Federal funds (red): The Department receives grants from federal agencies including the U.S. Departments of Education, Agriculture, Defense and Health and Human Services.
Special funds (yellow): Those coming from revenue-generating activities, including school food services, student bus transportation services, summer school program, after-school programs, adult education, driver education, and use of school facilities.
Trust funds (green): May include donations & gifts, foundations & other grants, school athletic program activity collections, and “fair share” and School Impact District developer fees.
Here is a breakdown of the Department's Operating budget funding across all sources dating to FY10 (Source: Executive Biennium and Supplemental Budget Bills):
| ||GENERAL FUNDS||FEDERAL FUNDS||SPECIAL FUNDS||TRUST FUNDS||TOTAL|
The Capital Improvements Program budget
The Capital Improvements Program (CIP) pays for renovations, repairs and major maintenance to existing facilities, landscape improvements, new construction, land acquisition, and utility modifications. The CIP Budget is set by the state as part of a comprehensive program to manage state facilities, and is handled separately from the DOE’s Operating Budget.
Facilities staff work with principals directly to prioritize school-level needs.
Like the EDNs for the Operating budget, CIP appropriations are added into planning categories that direct how the funds can be used. Funds appropriated are expended in these buckets. They are:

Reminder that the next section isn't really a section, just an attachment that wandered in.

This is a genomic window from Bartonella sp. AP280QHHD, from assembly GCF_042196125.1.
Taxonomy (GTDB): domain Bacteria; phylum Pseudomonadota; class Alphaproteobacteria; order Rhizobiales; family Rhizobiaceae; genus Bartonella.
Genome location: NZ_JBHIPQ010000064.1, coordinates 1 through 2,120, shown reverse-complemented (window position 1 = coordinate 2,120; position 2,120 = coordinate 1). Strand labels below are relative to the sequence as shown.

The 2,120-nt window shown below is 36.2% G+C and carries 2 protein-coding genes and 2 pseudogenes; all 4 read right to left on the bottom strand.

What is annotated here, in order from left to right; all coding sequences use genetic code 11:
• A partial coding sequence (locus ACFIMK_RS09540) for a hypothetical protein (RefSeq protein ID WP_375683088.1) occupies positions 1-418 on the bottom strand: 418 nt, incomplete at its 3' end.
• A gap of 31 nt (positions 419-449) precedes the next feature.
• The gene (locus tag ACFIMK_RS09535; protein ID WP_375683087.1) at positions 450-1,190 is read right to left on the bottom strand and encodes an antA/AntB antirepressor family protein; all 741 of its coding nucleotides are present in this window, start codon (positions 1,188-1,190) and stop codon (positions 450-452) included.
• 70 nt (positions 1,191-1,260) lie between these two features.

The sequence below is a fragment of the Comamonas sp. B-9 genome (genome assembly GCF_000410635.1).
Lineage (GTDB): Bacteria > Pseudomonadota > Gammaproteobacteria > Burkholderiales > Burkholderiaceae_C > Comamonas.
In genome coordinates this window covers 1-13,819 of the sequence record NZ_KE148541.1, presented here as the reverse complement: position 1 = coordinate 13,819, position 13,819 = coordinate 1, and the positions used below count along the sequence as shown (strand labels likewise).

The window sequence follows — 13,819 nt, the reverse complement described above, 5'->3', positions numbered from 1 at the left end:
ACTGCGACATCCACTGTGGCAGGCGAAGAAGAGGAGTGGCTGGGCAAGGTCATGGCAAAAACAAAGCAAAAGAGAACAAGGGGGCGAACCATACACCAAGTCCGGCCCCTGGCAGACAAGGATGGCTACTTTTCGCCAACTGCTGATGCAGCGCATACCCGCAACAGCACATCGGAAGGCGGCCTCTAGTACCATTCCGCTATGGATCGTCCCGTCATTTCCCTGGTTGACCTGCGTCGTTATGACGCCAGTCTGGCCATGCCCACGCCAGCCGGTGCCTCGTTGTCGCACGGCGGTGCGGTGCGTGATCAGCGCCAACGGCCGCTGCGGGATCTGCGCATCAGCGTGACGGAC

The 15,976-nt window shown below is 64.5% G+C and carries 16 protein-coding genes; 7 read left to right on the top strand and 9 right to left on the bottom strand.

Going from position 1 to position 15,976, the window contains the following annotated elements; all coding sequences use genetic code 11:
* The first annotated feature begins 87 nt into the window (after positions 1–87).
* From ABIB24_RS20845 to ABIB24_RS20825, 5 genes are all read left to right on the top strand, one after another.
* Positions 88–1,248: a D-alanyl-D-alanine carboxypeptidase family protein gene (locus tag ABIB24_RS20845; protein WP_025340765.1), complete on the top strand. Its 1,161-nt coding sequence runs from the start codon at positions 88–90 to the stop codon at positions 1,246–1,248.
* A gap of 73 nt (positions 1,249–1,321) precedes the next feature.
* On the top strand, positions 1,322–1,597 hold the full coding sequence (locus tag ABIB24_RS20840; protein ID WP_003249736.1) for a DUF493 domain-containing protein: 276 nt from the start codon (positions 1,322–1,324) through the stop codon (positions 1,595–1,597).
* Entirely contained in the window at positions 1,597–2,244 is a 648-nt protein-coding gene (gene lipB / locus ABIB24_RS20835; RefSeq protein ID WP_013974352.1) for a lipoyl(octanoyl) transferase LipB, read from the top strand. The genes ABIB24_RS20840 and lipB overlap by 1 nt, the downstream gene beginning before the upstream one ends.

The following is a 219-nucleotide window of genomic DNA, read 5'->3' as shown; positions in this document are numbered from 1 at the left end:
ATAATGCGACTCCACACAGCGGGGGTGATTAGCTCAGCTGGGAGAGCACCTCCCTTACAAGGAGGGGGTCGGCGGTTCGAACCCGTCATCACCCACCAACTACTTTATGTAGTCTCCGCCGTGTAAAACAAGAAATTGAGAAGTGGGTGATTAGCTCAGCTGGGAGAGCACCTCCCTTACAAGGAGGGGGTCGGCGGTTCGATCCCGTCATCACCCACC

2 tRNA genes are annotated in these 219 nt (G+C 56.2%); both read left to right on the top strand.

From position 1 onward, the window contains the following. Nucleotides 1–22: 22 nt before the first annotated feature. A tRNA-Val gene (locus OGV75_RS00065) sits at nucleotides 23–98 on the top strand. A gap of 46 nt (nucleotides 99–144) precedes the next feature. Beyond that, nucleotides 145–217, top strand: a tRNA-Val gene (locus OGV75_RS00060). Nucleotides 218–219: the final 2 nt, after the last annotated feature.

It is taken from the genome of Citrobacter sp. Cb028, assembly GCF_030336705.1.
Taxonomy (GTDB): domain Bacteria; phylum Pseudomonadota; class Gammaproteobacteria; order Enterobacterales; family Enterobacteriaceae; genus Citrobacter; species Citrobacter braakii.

New Schools, new classroom buildings, classroom additions, expansions, portable replacement, land acquisition
Repair & Maintenance: Building envelope preservation, structural repairs
Health & Safety: Traffic safety and parking, flood mitigation, security/vulnerability, hazardous materials, heat abatement
Compliance: ADA, Title IX
Instructional: Facilities meeting particular program requirements of Career and Technical Education, STEM, Arts, Special Education, and EDSPEC instructional spaces
Innovation: Energy efficiency, alternative energy, revenue generation, public/private partnerships
Support: Administration, library, food service, PE/Athletics, electrical upgrades, state/district/complex offices, EDSPEC support spaces
Equipment: 21st Century furniture
Project Completion: Supplemental consultant services, project cost overruns
Technology Infrastructure: Network equipment, program bells, paging system
CIP BUDGET REQUESTS & APPROPRIATIONS
Amounts are rounded. The chart shows
Board-approved CIP budgetary requests (REQUESTED) and the Legislature's appropriation (APPROVED) for the next fiscal biennium. Amounts in the supplemental budget will change when that request is submitted and reviewed during the 2020 Legislative session. Special requests and line items are noted below the subtotal.
FY20 (Biennium Budget)
FY21 (Supplemental Budget)
| Capacity|| $252 million||0||
$252 million|| 0|
|Repair & Maintenance||
| Health & Safety|| $36.9 million|| $10 million|| $38 million||0|
| Compliance||$27.7 million|| $5 million|| $14.4 million||0|
|Instructional|| $156.1 million|| 0||
|Project Completion||$30 million||$38 million||
$30 million||$38 million|
|Technology Infrastructure||$9.1 million||$8.5 million||$3 million||$2.5 million|
$ 150.5 million|
| Legislative Add-Ons||n/a||$294.7 million||n/a|| $52.7 million|
|Mokapu Elementary||n/a||$92.5 million||n/a||n/a|
|Renovation of Pre-K Classrooms||$14.3 million||$6.5 million||n/a||n/a|
Financial reporting under ESSA
The federal Every Student Succeeds Act (ESSA) has a per-pupil expenditure (PPE) reporting requirement, as follows: “Each State report card… shall include the following:… the per-pupil expenditures of Federal, State, and local funds, including actual personnel expenditures and actual nonpersonnel expenditures of Federal, State, and local funds, disaggregated by source of funds, for each local educational agency and each school in the State…" [ESEA Sec. 1111(h)(1)C)(x)]